Thankfully, when I opened the map on my iPhone, I could see it had pinged my car from where I had last parked. It was 1.5 miles from where I stood, and now it was dark. With stars beginning to shine above me, I began a long hobbling jog and walk down the lonely highway. Of course, I remembered the buffalo, elk and longhorns that roamed this refuge. The yellow lines marked the center of the road like a solitary ribbon into darkness, and I pushed forward, listening for sounds, catching faraway yelps of coyotes, and tromping along thinking about how foolish I had been, and how much I wanted to be able to tell this story if I ever made it back to my car. 

Maybe you’ve never been in a place where you’ve left the path as literally as I did in this story. But it is possible that in leadership you may be leaving the path without even realizing it. Here are some questions to keep in mind for reflection:

  • When was the last time you revisited the mission and vision of your school?
  • What practical steps are you currently taking to fulfill the goals you set for the school year?
  • How are you and your teammates reflecting on your most important goals or outcomes to make sure you are keeping what is important central to your daily activities?
  • In what ways can you re-adjust if you’ve gotten off the trail? Think about one step or action you can take today to reconnect with work you know will make the most impact for student learning.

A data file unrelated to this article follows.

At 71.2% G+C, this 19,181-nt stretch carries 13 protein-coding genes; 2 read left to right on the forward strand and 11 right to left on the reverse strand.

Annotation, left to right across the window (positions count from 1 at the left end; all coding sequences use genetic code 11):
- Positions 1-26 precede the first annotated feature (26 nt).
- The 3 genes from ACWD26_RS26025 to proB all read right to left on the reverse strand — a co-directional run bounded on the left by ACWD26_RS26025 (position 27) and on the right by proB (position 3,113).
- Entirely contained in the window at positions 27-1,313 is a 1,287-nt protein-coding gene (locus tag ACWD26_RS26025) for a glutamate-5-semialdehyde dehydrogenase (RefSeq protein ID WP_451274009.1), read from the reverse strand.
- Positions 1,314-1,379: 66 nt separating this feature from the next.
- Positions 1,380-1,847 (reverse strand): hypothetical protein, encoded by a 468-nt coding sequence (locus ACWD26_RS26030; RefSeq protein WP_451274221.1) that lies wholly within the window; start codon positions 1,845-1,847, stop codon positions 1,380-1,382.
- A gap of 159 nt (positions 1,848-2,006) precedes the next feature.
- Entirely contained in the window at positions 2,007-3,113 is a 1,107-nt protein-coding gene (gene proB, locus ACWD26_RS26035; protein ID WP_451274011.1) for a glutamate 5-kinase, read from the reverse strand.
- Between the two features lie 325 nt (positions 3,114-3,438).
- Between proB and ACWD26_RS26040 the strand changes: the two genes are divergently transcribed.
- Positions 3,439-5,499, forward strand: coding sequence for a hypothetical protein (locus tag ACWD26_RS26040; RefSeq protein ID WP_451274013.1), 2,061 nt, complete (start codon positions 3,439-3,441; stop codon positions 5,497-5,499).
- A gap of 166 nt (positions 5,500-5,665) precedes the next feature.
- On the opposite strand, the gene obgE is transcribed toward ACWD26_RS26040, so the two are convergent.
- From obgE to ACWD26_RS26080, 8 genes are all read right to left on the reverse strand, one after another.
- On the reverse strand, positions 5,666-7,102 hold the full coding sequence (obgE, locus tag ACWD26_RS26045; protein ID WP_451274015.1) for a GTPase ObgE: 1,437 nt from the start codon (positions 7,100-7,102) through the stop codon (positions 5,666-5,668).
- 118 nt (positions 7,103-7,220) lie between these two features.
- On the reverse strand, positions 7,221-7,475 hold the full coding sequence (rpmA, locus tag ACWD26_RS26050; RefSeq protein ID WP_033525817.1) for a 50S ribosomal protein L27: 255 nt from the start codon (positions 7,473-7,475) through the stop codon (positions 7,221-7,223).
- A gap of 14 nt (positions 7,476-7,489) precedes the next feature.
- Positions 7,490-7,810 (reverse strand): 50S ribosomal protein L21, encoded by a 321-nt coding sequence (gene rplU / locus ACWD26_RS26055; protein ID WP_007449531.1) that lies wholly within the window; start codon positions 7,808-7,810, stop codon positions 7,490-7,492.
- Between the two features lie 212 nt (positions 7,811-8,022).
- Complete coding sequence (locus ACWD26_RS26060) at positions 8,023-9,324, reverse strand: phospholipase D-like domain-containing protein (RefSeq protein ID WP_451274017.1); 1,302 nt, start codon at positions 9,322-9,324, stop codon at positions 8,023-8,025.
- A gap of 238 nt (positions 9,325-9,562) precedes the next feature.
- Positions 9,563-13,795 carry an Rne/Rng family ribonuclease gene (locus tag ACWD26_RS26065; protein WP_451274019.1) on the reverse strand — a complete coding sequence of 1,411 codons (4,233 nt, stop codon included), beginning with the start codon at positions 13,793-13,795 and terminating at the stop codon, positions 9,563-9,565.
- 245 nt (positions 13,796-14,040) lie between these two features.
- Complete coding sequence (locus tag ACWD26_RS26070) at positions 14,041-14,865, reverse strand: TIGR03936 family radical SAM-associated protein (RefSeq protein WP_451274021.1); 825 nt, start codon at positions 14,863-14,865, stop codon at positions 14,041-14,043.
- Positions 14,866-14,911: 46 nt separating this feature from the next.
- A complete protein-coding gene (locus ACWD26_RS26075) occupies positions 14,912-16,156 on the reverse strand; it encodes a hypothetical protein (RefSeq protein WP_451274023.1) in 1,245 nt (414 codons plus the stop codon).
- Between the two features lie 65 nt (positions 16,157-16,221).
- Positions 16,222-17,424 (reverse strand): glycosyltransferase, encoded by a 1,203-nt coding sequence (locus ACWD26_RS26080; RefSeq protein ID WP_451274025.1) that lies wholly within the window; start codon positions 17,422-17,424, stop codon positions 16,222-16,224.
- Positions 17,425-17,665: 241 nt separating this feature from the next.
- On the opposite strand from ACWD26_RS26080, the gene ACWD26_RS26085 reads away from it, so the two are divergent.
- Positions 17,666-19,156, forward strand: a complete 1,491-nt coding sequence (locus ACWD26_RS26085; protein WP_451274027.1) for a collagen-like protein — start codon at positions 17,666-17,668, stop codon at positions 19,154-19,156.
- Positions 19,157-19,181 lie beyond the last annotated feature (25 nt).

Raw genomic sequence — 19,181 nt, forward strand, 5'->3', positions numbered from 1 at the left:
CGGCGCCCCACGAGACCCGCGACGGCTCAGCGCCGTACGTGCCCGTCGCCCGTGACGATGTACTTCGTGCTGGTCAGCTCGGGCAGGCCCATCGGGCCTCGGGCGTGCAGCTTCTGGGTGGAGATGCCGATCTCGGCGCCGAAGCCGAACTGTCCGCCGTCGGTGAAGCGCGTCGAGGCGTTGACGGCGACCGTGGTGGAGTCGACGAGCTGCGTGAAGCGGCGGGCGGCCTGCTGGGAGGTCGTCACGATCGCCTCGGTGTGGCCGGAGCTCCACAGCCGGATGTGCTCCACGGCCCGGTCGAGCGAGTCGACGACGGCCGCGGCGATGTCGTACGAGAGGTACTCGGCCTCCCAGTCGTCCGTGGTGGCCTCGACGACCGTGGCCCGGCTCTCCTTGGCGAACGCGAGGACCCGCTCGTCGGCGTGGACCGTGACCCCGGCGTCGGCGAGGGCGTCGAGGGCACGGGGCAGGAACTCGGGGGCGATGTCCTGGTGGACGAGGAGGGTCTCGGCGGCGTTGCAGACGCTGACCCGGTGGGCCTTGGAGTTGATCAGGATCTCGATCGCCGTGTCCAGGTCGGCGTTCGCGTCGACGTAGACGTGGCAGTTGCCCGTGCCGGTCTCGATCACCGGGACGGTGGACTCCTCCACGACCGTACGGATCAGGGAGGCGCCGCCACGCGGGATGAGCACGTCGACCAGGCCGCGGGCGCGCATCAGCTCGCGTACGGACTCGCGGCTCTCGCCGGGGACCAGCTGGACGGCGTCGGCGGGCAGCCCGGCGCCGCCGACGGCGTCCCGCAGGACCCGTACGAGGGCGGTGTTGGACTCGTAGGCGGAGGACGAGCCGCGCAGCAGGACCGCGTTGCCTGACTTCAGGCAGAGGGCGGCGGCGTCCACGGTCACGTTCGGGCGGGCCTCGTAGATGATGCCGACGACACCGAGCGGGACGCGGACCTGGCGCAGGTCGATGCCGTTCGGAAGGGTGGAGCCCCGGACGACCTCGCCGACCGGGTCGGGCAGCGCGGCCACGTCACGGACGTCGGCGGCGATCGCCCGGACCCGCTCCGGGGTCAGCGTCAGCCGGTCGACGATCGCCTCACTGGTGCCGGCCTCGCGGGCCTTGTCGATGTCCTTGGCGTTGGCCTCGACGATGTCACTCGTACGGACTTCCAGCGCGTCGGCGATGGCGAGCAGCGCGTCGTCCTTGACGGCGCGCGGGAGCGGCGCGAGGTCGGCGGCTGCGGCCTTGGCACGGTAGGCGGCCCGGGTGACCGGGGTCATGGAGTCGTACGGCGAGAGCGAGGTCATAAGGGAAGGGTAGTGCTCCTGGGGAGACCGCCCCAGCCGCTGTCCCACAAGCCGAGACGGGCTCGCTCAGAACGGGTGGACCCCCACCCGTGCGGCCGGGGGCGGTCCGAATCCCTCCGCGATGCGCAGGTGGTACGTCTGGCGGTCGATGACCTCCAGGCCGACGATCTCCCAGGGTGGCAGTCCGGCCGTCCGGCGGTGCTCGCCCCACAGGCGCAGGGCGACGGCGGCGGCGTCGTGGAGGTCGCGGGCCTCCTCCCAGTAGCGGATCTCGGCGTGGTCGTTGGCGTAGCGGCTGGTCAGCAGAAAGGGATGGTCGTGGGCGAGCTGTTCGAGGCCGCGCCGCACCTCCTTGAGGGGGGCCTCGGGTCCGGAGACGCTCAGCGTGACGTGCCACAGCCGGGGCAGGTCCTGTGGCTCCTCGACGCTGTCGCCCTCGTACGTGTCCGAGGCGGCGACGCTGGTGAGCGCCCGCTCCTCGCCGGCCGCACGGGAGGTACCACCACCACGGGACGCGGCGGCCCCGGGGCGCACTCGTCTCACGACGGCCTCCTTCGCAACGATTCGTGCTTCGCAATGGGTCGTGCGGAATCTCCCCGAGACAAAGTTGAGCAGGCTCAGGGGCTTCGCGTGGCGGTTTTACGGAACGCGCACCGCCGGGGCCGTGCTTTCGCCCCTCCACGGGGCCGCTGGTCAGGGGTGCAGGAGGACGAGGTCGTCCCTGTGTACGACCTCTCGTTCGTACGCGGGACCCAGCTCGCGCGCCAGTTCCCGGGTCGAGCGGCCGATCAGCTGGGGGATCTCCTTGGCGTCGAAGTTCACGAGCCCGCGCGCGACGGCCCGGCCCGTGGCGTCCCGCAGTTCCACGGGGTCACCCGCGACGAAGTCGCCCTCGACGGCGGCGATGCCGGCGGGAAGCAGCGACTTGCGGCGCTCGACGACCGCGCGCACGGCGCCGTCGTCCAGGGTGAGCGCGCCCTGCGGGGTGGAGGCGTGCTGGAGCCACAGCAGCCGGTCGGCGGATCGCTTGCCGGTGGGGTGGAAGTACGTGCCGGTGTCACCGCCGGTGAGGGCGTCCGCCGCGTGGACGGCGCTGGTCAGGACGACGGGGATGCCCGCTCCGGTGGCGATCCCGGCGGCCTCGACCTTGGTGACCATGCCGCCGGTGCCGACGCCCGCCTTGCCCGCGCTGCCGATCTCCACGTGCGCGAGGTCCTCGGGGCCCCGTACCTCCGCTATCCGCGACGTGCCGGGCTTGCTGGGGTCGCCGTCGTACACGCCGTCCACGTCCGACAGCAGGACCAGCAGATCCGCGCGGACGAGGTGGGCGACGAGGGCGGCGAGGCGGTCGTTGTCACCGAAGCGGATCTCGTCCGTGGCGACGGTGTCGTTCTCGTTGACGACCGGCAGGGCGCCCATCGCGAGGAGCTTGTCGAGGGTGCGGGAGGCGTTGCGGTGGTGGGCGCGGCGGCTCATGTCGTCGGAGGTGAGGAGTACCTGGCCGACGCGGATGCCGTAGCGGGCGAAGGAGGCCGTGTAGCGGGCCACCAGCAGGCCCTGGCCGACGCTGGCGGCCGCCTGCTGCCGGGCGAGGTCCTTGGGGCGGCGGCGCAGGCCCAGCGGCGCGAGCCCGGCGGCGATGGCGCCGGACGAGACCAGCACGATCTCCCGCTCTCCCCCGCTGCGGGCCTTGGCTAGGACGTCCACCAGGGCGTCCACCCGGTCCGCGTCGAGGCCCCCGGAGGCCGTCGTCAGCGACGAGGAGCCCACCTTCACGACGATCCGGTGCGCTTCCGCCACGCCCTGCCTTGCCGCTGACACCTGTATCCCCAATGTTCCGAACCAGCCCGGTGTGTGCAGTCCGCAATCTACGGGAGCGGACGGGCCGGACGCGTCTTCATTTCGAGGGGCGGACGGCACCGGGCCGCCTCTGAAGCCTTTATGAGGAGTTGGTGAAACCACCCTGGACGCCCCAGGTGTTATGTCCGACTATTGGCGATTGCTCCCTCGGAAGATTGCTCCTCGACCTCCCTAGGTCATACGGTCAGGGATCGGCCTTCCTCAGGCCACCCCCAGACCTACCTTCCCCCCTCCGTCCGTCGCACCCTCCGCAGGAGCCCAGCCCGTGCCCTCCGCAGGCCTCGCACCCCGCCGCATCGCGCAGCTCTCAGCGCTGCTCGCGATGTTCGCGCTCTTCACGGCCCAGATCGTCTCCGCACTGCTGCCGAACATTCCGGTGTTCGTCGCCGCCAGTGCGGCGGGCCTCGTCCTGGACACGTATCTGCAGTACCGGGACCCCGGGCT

Let’s Get Real

I want to finish this story with some transparency in case someone is reading this who needs a ‘let’s get real’ moment. 

My father passed away last month. I was preparing for a presentation to a group of education leaders in Mississippi when my brother called with the news. Dad had lain down on the couch after dinner and said he didn’t feel well. My brother offered to take him to the hospital, but he said he’d rather “not go to a place that’s cold where they hook you up to a bunch of tubes.” 

They called 911 for an ambulance instead. By the time the emergency responders arrived, Dad had said goodbye to Mom and my brother. His last words were, “I love you too.”

I finished my trip to Mississippi and rerouted my return home through Nashville to spend the next week in West Tennessee with my family. My wife and kids drove in from Oklahoma, and all my siblings, 15 grandchildren, 5 great-grandkids, spouses, cousins, and friends joined us for the funeral.